Continue Reading

A Message for Everyone

It’s only a few hours until the polls close. I am hopeful that some manner of sanity and solidarity will emerge, but not sure that even a repudiation of the current political situation will make much of a difference. But against my fears, I am buoyed by the words of the Jewish nurse who took care of the man who had just murdered 11 people. His entire message is worth reading, but his closing words, which follow demand close attention. I have been writing about love as central to flourishing for quite a while, but my words pale in comparison. Love. That’s why I did it. Love as an action… Read More

Continue Reading

Old Words for Our Times

The Second Coming (1919) W. B. Yeats Turning and turning in the widening gyre The falcon cannot hear the falconer; Things fall apart; the centre cannot hold; Mere anarchy is loosed upon the world, The blood-dimmed tide is loosed, and everywhere The ceremony of innocence is drowned; The best lack all conviction, while the worst Are full of passionate intensity. Surely some revelation is at hand; Surely the Second Coming is at hand. The Second Coming! Hardly are those words out When a vast image out of Spiritus Mundi Troubles my sight: somewhere in sands of the desert A shape with lion body and the head of a man, A… Read More

Continue Reading

It’s A. W. 1984 (anno orwelliano)

I have not abandoned my web site although it would seem to be the case. The site went off-line a couple of weeks ago because I was hacked. Fortunately I keep a backup and was able to recover pretty quickly. The primary reason is not that, but simply a block that shows up every time I try to post something meaningful. I can’t find anything in the flurry of news and events I intersect with every day. I feel like I am walking through some distant foreign land I barely recognize. How can I write about reality and its child, facts, when there is little listening or understanding about these… Read More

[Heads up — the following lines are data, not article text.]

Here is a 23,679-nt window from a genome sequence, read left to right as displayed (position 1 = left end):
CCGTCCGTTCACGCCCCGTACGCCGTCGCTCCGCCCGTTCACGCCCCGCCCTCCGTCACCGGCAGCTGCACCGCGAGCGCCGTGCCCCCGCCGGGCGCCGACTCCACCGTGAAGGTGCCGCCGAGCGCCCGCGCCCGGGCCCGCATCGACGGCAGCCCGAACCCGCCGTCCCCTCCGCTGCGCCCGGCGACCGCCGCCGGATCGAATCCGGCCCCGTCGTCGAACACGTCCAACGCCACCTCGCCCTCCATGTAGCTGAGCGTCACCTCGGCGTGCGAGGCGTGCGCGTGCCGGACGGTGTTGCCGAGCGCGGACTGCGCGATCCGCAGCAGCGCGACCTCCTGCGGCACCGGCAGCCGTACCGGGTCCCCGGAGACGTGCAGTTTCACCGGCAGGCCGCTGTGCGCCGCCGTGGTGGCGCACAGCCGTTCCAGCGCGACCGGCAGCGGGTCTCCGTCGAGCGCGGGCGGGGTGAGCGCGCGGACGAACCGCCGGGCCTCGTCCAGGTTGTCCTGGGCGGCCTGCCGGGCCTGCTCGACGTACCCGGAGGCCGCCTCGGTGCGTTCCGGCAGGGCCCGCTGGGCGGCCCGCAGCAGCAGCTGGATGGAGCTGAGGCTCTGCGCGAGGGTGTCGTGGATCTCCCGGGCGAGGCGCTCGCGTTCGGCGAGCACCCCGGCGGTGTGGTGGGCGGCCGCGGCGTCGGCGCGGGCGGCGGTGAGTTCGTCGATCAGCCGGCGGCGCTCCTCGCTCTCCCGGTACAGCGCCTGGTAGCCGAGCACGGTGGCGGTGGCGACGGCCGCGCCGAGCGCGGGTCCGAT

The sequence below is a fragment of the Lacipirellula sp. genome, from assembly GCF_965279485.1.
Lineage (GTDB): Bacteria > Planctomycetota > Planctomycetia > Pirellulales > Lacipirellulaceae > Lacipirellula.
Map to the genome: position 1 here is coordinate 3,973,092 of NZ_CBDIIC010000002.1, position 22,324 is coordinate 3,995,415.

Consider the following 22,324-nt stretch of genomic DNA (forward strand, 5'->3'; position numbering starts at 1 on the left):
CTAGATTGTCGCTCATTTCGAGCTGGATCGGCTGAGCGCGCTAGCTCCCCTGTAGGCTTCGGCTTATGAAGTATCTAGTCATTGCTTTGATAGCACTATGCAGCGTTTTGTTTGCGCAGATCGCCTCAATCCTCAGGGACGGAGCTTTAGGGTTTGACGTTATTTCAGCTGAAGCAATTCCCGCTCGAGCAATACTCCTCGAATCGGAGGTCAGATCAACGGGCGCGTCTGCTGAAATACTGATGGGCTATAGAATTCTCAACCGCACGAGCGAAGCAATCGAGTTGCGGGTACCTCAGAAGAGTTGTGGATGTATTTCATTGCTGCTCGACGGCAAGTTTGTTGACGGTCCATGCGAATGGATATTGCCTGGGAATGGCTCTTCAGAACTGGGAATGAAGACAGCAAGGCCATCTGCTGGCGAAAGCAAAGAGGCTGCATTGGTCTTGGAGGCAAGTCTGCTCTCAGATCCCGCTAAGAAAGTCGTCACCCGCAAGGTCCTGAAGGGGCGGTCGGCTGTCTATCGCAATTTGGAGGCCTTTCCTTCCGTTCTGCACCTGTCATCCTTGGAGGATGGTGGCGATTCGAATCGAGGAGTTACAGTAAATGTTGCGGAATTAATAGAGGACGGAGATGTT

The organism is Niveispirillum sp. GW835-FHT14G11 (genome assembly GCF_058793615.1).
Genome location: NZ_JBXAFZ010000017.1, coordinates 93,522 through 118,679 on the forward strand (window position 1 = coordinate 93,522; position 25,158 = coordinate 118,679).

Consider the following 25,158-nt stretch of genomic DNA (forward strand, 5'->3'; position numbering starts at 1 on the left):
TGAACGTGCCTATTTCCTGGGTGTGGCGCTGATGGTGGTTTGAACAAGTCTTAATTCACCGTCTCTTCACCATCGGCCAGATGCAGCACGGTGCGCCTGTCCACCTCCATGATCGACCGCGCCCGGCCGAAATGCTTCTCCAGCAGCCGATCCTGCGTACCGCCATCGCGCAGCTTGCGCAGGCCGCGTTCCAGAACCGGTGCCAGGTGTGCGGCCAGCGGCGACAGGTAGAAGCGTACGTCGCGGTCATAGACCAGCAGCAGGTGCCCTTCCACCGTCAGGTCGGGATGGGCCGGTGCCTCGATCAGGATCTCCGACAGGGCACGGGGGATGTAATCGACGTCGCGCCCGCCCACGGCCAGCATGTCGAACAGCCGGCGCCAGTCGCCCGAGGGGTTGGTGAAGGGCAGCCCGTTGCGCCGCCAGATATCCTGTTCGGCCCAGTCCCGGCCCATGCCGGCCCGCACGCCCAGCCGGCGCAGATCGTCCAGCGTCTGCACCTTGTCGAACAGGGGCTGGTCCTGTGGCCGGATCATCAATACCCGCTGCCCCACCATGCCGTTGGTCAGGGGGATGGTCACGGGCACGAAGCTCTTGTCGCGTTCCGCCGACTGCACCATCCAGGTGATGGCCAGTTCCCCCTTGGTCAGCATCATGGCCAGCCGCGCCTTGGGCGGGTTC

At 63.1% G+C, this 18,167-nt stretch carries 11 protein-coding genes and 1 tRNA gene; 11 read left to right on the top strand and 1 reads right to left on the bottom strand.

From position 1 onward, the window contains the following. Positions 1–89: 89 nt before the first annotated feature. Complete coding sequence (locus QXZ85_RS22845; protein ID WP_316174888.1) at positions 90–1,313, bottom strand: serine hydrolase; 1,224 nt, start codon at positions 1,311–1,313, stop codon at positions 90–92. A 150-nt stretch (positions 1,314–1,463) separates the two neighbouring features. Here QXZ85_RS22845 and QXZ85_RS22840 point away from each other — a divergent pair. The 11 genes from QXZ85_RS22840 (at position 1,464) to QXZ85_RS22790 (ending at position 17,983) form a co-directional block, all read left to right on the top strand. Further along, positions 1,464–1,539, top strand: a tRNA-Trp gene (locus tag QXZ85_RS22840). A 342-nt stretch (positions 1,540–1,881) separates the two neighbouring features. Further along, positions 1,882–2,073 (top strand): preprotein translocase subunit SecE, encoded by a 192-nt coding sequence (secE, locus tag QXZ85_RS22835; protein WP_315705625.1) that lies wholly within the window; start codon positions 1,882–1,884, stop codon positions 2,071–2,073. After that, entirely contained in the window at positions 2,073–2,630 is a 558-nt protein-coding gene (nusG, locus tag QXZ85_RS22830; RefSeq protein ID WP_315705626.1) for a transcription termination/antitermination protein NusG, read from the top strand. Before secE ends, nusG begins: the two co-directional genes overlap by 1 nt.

Continue Reading

Return Again

Today is the Jewish New Year and I have just come back from services at my temple. While this holy day carries many challenging thoughts, the primary one that I took away was t’shuvah. The Hebrew word is most often equated with “repentance,” but its roots are closer to the meaning of “return.” But return to what? One of the best responses to this can be found in a song using the words of Rabbi Shlomo Carlebach. Recorded by many voices, it also is reprinted in the prayer book we use. Return again, return again, return to the Land of your Soul. Return to who you are, return to what… Read More

Continue Reading

Opening the Eyes: The Only Way

I have avoided adding posts to the blog for several months. There is already too much noise and heat being generated about the current state of the political system in the United States. Yet, I cannot get it out of my mind. I cannot, with any honest concern, read the papers or watch the news or tune into any of the social media (I rarely do anyway). Yet I cannot get away from the continuing sense of foreboding I feel. For the last couple of years, I could have excused the failure to get involved as the result of being completely immersed in writing a book. But it is finished… Read More

Continue Reading